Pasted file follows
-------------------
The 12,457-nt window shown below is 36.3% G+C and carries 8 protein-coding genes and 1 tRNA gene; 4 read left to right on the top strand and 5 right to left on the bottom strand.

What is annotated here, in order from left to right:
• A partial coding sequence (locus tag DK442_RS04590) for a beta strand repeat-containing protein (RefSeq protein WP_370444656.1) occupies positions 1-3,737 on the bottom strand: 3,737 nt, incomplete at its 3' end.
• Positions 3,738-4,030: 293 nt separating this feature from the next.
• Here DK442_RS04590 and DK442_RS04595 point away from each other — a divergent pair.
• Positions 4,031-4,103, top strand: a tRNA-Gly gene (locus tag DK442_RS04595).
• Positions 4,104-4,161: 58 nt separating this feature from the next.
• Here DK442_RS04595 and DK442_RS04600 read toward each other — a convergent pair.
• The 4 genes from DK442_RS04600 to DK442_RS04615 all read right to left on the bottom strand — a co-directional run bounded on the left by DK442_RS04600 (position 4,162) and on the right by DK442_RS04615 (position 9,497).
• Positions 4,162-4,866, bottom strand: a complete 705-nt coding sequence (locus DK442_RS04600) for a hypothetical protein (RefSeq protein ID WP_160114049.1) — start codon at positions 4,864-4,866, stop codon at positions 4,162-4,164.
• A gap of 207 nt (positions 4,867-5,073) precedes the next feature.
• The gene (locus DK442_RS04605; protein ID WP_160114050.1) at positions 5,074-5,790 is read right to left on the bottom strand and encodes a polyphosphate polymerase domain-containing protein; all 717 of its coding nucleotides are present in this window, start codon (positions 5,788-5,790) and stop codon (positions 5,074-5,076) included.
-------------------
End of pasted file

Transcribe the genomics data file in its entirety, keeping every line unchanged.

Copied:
The 12,457-nt window shown below is 36.3% G+C and carries 8 protein-coding genes and 1 tRNA gene; 4 read left to right on the top strand and 5 right to left on the bottom strand.

What is annotated here, in order from left to right:
• A partial coding sequence (locus tag DK442_RS04590) for a beta strand repeat-containing protein (RefSeq protein WP_370444656.1) occupies positions 1-3,737 on the bottom strand: 3,737 nt, incomplete at its 3' end.
• Positions 3,738-4,030: 293 nt separating this feature from the next.
• Here DK442_RS04590 and DK442_RS04595 point away from each other — a divergent pair.
• Positions 4,031-4,103, top strand: a tRNA-Gly gene (locus tag DK442_RS04595).
• Positions 4,104-4,161: 58 nt separating this feature from the next.
• Here DK442_RS04595 and DK442_RS04600 read toward each other — a convergent pair.
• The 4 genes from DK442_RS04600 to DK442_RS04615 all read right to left on the bottom strand — a co-directional run bounded on the left by DK442_RS04600 (position 4,162) and on the right by DK442_RS04615 (position 9,497).
• Positions 4,162-4,866, bottom strand: a complete 705-nt coding sequence (locus DK442_RS04600) for a hypothetical protein (RefSeq protein ID WP_160114049.1) — start codon at positions 4,864-4,866, stop codon at positions 4,162-4,164.
• A gap of 207 nt (positions 4,867-5,073) precedes the next feature.
• The gene (locus DK442_RS04605; protein ID WP_160114050.1) at positions 5,074-5,790 is read right to left on the bottom strand and encodes a polyphosphate polymerase domain-containing protein; all 717 of its coding nucleotides are present in this window, start codon (positions 5,788-5,790) and stop codon (positions 5,074-5,076) included.